CG: Not well-rehearsed. No. We actually rehearsed for three days. We didn't have a lot of rehearsal time because we only had 28 days to shoot the entire film. It was probably not enough time, but we were doing the best we could. We weren't trying to perform badly. And getting back to your question, improvisation on film is not something you see very much, certainly in comedy. And Tap was a way for us—Michael [McKean], Harry [Shearer] and myself—to do that kind of comedy. It's different because you're hearing it for the first time. You're seeing the auditions you see in Guffman; those are the first time I ever saw them. It's not so much to try to do another documentary as to facilitate a certain way to do comedy. The people I chose to cast in Guffman are real masters, I believe, at that kind of comedy: Fred Willard, Eugene Levy and Catherine O'Hara. There's no outlet for that. There's no other way for them to do that. What I meant in the beginning, I said it's confusing to people because if something is billed as an improvised movie, people don't know what that is. The connotation, if anything, is bad, because it sounds glib in some ways. It's just people fooling around. And if it weren't in the hands of the actors I just mentioned, it perhaps would be. But these people are the best at what they do. If a jazz group gets up and plays, no one questions the integrity of that. They get up and they play, and everyone knows how to follow them and drop back when they have to. And that's another analogy I use.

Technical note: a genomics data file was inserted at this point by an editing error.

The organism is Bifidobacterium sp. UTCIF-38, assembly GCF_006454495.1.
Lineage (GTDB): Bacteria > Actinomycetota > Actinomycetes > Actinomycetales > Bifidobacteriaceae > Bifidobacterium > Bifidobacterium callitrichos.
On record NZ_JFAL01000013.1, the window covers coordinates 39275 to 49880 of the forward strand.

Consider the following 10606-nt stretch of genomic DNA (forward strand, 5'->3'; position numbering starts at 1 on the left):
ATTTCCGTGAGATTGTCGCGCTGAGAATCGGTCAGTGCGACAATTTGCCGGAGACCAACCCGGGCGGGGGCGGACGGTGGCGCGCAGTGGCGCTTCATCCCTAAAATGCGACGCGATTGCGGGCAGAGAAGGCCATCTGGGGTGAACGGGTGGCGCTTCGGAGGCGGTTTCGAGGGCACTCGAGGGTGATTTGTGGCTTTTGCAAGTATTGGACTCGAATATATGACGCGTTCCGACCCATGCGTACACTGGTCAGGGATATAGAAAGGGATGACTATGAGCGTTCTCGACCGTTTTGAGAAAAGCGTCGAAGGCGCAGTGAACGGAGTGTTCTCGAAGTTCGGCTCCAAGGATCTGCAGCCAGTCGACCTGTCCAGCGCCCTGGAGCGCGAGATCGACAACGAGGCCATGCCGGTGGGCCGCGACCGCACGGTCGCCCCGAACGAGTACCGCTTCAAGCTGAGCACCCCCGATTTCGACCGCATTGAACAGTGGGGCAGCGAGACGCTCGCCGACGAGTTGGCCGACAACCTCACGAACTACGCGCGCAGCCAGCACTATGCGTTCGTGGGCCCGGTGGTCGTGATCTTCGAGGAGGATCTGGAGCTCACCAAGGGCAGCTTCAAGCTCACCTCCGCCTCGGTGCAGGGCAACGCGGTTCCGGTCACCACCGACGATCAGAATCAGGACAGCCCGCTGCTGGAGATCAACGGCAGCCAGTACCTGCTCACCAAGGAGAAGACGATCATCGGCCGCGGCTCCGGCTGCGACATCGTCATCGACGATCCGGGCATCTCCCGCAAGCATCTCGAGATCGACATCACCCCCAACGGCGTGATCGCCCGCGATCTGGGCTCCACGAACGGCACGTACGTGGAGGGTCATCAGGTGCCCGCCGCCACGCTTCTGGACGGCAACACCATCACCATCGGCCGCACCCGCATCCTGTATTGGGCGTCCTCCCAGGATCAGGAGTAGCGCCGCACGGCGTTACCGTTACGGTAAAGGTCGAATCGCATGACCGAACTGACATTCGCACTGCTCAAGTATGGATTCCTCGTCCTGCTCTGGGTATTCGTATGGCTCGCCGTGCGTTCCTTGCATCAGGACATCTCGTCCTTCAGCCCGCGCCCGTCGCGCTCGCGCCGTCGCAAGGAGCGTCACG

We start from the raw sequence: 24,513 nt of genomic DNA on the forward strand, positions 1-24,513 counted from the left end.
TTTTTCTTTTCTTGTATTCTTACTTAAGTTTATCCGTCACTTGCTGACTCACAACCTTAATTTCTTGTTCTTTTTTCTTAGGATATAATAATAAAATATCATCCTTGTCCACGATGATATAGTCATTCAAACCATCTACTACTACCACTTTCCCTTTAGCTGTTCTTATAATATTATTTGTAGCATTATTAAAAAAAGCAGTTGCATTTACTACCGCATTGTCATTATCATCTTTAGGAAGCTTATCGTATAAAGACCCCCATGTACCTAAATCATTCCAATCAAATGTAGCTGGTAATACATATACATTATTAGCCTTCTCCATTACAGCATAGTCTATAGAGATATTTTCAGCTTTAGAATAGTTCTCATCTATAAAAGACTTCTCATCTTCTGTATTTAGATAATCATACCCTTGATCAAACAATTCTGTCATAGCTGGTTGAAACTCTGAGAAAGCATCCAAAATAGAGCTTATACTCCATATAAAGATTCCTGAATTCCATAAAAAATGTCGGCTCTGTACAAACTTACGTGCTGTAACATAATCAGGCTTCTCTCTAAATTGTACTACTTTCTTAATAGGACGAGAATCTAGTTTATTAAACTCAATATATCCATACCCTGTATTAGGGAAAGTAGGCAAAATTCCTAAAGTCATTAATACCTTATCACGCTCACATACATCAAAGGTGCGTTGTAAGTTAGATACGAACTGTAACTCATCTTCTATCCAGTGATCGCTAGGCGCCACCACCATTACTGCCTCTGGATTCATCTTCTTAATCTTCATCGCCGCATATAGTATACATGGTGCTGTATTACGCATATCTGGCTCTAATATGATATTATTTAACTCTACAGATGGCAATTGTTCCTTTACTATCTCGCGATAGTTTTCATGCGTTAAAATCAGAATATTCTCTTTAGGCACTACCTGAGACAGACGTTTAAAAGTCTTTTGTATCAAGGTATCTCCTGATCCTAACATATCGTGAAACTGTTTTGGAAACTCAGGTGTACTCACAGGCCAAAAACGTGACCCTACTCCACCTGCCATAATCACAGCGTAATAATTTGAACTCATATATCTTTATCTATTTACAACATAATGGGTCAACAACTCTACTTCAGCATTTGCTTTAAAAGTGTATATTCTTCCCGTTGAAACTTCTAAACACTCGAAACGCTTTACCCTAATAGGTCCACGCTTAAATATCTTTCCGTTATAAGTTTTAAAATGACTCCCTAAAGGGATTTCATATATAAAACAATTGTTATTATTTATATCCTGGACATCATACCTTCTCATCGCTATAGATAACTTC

O: The fact that the movie is about a staged production, is that in some way a connection to the fact that the only improvisation left is on stage now?

CG: It has no connection at all. It was just a story idea. I had gone to see a junior-high production 10 years ago of Annie Get Your Gun with 13-year-olds playing grown-ups, basically. And I was very moved. I thought it was very poignant, the whole idea of the seriousness with which they took this task. The director afterwards came up and he was crying, and they gave him roses. This is no different, really, because we're not trying to parody a small town in this. It's really to show that in human nature, this is something that would happen. And I make the point sometimes that if you were to go backstage at a Broadway theater and say that Woody Allen was sitting out there, people would just go insane. People would be falling all over each other, even though they're professionals. And they would make the same leap in their logic to say, well, obviously he's here to see me and put me in a movie.